Astronomy Planning Made Easy
What's in Reston's Sky Tonight?
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What Users Think
I just started using the DSO Browser and I am impressed. This is an original idea put to work on an outstanding platform. I find it very useful to plan observations and photo sessions. The hourly elevation and the monthly elevation graphs are awesome and helpful. I plan to use it on a regular basis.
This continues to be the best resource of its type, now become essential for me for researching and choosing imaging targets. It means a lot less wasted time than there was. It's hard to think of any way in which this app can be improved, it does so much and so well.
Amazing work! What a helpful tool for planning observing sessions. Absolutely wonderful.
Very great job with your website, I'm using it constantly since I found it! It's really that good, thank you!
I love the site! It is my favorite “go-to” for session list generation and looking for DSO info.
I think this site is a god send. I use it all the time for planning what I am going to image.
Thank you for creating this wonderful site, it is my favorite and I always use it. I've been to a lot of astronomical websites and so far this is the best one I've seen.
I've been using this for a while now and it's an amazing and educational venture! I urge any and all finding this to join in. Two things I look for on the net: beautifully done and free-of-charge. The DSO Browser passes this test with (truly) flying-colors!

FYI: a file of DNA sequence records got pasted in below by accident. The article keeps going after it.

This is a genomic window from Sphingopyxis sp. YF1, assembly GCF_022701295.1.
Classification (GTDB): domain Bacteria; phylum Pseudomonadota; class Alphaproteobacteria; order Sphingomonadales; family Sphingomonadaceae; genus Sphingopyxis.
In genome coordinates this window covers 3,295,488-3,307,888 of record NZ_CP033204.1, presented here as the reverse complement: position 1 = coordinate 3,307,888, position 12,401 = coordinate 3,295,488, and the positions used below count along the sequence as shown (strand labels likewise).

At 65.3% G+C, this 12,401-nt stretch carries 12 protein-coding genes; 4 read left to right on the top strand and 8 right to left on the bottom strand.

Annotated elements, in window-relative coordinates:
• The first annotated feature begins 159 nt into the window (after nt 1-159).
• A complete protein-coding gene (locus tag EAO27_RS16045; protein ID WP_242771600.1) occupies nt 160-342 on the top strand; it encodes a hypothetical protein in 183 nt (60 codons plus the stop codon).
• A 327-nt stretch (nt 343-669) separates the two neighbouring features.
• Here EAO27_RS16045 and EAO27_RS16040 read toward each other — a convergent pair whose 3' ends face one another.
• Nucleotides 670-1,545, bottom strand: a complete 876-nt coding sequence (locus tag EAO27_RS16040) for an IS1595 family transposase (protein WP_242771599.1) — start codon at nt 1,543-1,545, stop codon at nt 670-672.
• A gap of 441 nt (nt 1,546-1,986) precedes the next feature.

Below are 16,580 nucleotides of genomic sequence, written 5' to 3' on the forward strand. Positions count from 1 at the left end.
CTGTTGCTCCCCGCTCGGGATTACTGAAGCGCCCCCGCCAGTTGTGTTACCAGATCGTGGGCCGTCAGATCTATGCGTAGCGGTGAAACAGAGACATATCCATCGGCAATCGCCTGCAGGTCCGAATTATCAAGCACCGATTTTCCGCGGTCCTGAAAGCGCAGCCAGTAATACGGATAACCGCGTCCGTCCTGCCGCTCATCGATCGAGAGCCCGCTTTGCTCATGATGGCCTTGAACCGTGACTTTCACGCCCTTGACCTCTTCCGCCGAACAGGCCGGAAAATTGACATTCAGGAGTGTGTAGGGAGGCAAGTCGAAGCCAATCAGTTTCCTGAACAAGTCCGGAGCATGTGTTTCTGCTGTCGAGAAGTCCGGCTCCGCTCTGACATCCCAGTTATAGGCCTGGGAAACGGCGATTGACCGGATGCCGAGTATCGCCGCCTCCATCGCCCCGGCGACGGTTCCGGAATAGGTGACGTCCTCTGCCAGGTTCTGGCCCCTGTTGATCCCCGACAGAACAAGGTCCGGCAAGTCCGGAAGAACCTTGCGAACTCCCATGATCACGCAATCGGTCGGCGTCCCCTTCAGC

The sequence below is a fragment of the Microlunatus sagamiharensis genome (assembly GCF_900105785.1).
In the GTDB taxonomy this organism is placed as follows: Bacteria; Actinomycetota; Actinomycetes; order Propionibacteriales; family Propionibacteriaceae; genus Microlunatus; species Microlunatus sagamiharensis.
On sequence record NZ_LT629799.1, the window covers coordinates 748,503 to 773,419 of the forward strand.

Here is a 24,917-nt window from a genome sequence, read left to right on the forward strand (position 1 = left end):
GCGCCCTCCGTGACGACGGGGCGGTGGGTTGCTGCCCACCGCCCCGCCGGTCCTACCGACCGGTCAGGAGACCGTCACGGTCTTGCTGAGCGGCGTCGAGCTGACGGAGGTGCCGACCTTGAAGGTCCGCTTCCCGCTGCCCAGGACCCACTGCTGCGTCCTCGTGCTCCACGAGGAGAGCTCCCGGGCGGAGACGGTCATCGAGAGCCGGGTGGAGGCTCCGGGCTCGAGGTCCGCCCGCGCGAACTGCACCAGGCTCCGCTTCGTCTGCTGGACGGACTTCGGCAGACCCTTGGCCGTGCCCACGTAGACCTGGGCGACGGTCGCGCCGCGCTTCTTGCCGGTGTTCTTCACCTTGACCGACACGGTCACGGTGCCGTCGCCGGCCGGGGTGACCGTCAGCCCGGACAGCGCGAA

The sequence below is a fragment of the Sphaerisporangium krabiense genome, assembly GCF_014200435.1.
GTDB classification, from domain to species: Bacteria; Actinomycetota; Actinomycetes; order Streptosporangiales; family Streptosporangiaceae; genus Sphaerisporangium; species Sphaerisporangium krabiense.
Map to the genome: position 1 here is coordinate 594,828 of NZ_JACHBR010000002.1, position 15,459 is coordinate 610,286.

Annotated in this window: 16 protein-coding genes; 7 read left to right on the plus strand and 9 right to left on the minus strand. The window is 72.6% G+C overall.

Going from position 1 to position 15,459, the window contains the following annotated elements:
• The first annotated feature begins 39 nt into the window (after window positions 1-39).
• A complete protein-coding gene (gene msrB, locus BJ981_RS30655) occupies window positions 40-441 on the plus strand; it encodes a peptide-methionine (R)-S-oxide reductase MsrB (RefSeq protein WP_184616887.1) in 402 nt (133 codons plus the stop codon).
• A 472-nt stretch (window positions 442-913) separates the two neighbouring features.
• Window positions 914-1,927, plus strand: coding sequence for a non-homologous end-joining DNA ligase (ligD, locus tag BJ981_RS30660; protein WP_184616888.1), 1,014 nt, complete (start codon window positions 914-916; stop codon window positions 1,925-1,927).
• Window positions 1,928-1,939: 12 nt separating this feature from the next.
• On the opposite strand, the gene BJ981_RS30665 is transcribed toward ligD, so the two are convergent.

Thanks for implementing the “Telescope Simulator”. Superb feature!
Oct 23 · Space.com
Here's a guide to the major astronomical events of the next year, as well as space launches and milestones for spacecrafts already in travel.Oct 23 · Space.com
The sun spews out a bright stream of plasma in this image captured by NASA's Solar and Heliospheric Observatory (SOHO) last Wednesday (Oct. 18).Oct 23 · Space.com
A distant sun-like star may have devoured a dozen or more of its own Earth-size planets, new research shows.Oct 23 · Universe Today
Covert NRO Satellite Fades into Capes Cloudy Night Skies Shrouded in Liftoff Secrecy: Gallery – As ULA Atlas Wins Landsat Launch
CAPE CANAVERAL AIR FORCE STATION, FL — As one Atlas rocket carrying a covert spy satellite for the U.S. National Reconnaissance Office (NRO) to monitor Earth for national security purposes faded into cloudy nighttime skies over the Cape in the dead of night shrouded in liftoff secrecy,...Oct 22 · Space.com
Bright, blue flashes stretch from the tops of powerful thunderstorms toward the edge of space, providing a fascinating celestial show for astronauts on the International Space Station.Oct 22 · Space.com
October means baseball playoffs, Halloween and, for NASA's Lunar Reconnaissance Orbiter, 100 lunar days on the moon.Oct 22 · Space.com
When the "Full Cold Moon" rises on Dec. 3, it will also be the first and last "supermoon" of 2017.Oct 22 · Space.com
NASA has set its sights on the Martian moon Phobos as a potential initial base for human exploration of the Red Planet — but powerful solar eruptions could throw a wrench in this plan.
Astronomy Quote of the Day“Technology is destructive only in the hands of people who do not realize that they are one and the same process as the Universe.” Alan Watts
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